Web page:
Subdomains vs Subdirectories?

Juan Gonzalez
I studied Regional Studies of Latin American at the University of Cologne - Germany, majoring in "Business Informatics“. I also studied Business Administration and currently I’m doing a Master in International Business Administration. I feel a fascination with SEO and the people who make it possible.
25. January 2018 6 Comments

Yesterday, Barry Schwarz reported on the fight between SEOs and Google over how Google treats Subdomains and Subdirectories. At SISTRIX, we subscribe Johannes Müller statement: “Google web search is fine with using either subdomains or subdirectories”, which confirms what Matt Cutts said in Oktober 2012. And this is true, both subdomains and subfolders have equal opportunities. The problem here is that Google and SEOs each have a different point of view.

Rand Fishkin is talking about something that almost every single SEO has seen before. When you move from Subdomain to Subdirectory, you rank much better, and you get more organic traffic from Google. This is what the real world looks like:

Monster moved /jobs/ from subdomain to subfolder

The same for Monster.de on Google Germany:

Monster moved their /jobs/ from a subdomain to a subfolder on Google Germany

Let’s complete the picture with https (because http and https are 2 diferent URLs):

Monster moved from Sudomains to Subfolders on Google Germany

Next let’s look at Germany’s largest telecommunications provider, Deutsche Telekom AG (the same people behind T-Mobile), and their online news portal, t-online.de. They moved their advisory guides from the subdomain to a subfolder:

But why does this happen?

Assuming that Google web search is fine with using either subdomains or subdirectories, the reason must lie within the website itself.

First, when we move from subdomains to subdirectories, it often also implicitly means that we are doing something new and probably something better than before (new design, better usability, better URLs, better content, better internal links, etc). That could be one reason for better rankings on Google.

Second comes the systems we use. Many systems in use are not optimised for subdomains. Subdomains are complex, requires more time and attention, special content management systems (CMS) and oftentimes they are not well interlinked, some of them are even not in the navigational menu of the main site. Try it yourself by figuring out how to get to the subdomain teachers.theguardian.com, from using the following navigational menu?

Honestly, I don’t really know how to get there when I use theguardian.com.

When Subdomains makes sense?

If you pay attention to the right site of the picture, you will find 2 links to 2 different subdomains “Jobs” and “Dating”. In these cases, it makes sense to use different subdomains, as the core business of The Guardian is news, and not either Jobs nor Soulmates.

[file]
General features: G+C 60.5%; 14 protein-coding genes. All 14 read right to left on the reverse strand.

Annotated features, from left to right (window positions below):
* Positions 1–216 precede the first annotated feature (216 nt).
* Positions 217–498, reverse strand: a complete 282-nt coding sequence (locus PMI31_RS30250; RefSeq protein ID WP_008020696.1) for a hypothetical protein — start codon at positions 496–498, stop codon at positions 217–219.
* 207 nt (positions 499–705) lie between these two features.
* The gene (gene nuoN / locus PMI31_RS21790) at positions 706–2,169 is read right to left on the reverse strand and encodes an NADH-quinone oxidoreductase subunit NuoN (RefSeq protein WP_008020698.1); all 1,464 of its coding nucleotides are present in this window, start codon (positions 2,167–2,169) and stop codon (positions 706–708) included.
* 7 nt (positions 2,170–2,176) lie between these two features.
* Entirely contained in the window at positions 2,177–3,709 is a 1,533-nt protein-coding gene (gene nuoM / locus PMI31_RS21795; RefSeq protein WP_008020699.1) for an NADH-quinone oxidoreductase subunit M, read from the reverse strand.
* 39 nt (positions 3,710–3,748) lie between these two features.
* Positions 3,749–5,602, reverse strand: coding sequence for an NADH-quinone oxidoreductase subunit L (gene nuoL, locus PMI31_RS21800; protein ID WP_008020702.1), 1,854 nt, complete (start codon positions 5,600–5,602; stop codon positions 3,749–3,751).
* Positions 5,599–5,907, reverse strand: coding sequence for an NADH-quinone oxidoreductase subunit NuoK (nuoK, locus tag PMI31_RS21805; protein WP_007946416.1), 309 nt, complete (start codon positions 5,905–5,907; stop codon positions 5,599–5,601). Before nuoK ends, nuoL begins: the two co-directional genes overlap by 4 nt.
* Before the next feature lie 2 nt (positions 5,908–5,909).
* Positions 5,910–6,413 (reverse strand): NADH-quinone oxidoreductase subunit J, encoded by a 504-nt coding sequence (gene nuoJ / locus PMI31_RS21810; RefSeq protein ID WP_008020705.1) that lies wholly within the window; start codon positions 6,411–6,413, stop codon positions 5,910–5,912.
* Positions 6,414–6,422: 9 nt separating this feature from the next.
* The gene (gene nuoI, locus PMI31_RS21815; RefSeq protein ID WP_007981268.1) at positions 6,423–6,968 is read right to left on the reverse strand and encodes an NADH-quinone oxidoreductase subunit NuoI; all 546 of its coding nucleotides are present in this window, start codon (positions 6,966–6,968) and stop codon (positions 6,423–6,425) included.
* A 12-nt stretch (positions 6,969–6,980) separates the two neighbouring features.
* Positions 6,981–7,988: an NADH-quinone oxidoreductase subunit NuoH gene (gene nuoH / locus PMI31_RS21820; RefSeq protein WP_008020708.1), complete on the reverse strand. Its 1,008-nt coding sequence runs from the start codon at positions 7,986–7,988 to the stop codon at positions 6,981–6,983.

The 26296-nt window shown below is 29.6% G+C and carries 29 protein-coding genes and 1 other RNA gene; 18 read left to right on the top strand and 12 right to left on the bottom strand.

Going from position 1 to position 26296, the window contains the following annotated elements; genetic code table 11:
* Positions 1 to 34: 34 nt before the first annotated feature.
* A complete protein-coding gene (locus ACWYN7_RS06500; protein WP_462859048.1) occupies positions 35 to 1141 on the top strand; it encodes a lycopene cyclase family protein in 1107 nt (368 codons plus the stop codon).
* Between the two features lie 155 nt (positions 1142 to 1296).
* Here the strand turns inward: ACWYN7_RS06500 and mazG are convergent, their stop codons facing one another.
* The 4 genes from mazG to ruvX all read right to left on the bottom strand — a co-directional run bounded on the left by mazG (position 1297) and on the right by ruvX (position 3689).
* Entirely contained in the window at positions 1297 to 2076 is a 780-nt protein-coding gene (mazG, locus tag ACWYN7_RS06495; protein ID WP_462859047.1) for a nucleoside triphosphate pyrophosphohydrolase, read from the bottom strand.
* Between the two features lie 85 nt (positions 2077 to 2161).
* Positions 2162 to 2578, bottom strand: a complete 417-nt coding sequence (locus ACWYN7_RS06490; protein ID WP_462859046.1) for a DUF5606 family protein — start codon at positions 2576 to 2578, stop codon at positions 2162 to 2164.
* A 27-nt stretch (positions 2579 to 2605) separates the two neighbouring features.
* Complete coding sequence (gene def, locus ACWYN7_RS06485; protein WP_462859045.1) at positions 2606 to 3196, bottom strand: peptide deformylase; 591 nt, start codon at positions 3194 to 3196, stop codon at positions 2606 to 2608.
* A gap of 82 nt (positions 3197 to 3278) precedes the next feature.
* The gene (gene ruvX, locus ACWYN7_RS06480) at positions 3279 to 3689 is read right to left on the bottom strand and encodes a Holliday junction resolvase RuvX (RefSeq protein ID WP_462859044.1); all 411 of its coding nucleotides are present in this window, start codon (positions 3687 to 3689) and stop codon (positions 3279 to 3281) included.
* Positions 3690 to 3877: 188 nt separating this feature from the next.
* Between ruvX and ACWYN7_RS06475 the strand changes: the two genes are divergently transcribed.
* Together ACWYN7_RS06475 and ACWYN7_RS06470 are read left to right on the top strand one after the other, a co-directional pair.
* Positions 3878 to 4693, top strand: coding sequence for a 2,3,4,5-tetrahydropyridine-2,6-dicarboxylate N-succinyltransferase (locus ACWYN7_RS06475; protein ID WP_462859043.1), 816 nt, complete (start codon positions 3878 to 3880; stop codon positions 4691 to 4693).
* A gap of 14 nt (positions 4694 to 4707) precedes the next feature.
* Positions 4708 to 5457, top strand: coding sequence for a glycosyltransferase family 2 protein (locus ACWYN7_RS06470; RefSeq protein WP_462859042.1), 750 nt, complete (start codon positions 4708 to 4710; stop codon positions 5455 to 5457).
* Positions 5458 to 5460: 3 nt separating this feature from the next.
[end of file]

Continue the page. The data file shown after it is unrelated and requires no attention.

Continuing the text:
I hope you like it.

25. January 2018, 15:56

While I don’t necessarily disagree here….ultimately there are often many things at play and results may vary….

But what we’re seeing here are one way examples. Ideally, if the logic holds true, then we should see visibility drop when sites move content from a subfolder to a subdomain.

As stated, when you make a change, there are often improvements (hopefully), but at the very least, there is more attention being paid, etc. Which begs the question whether this is a result of direction or attention?

Also, while this might be the case, I think it is important that, without actual backend analytics data, “When you move from Subdomain to Subdirectory, you rank much better, and you get more organic traffic from Google,” that “more organic traffic” is an unconfirmed assumption.

Cheers

25. January 2018, 23:42

What about the other way around and you add a subdomain.

29. January 2018, 15:39

Hi Juan

very interesting and possibly the most sensible direction I have seen on this topic. We had an ecommerce blog on our site and moved it to https://blog.willows-consulting.com because we believed that the dwell time on some of our articles ( which were not ecommerce centric ) was hurting our ranking efforts on other keywords. After reading your post I think I may have been wrong, but still not sure. I would be interested to know your opinion.

Regards
Sean

1. February 2018, 03:10

[…] QUOTE: “When you move from Subdomain to Subdirectory, you rank much better, and you get more organic traffic from Google.” Sistrix, 2018 […]

1. February 2018, 23:32

Is a subdomain good in SEO perspective?

Juan Gonzalez
2. February 2018, 08:18

Hi,

The best answer comes from Bill Slawski: When people have asked me whether they should use subdomains or subfolders, my answer hasn’t had anything to do with which will rank higher, but rather which is going to be more work, and subdomains will be. (https://twitter.com/bill_slawski/status/956290033136250880)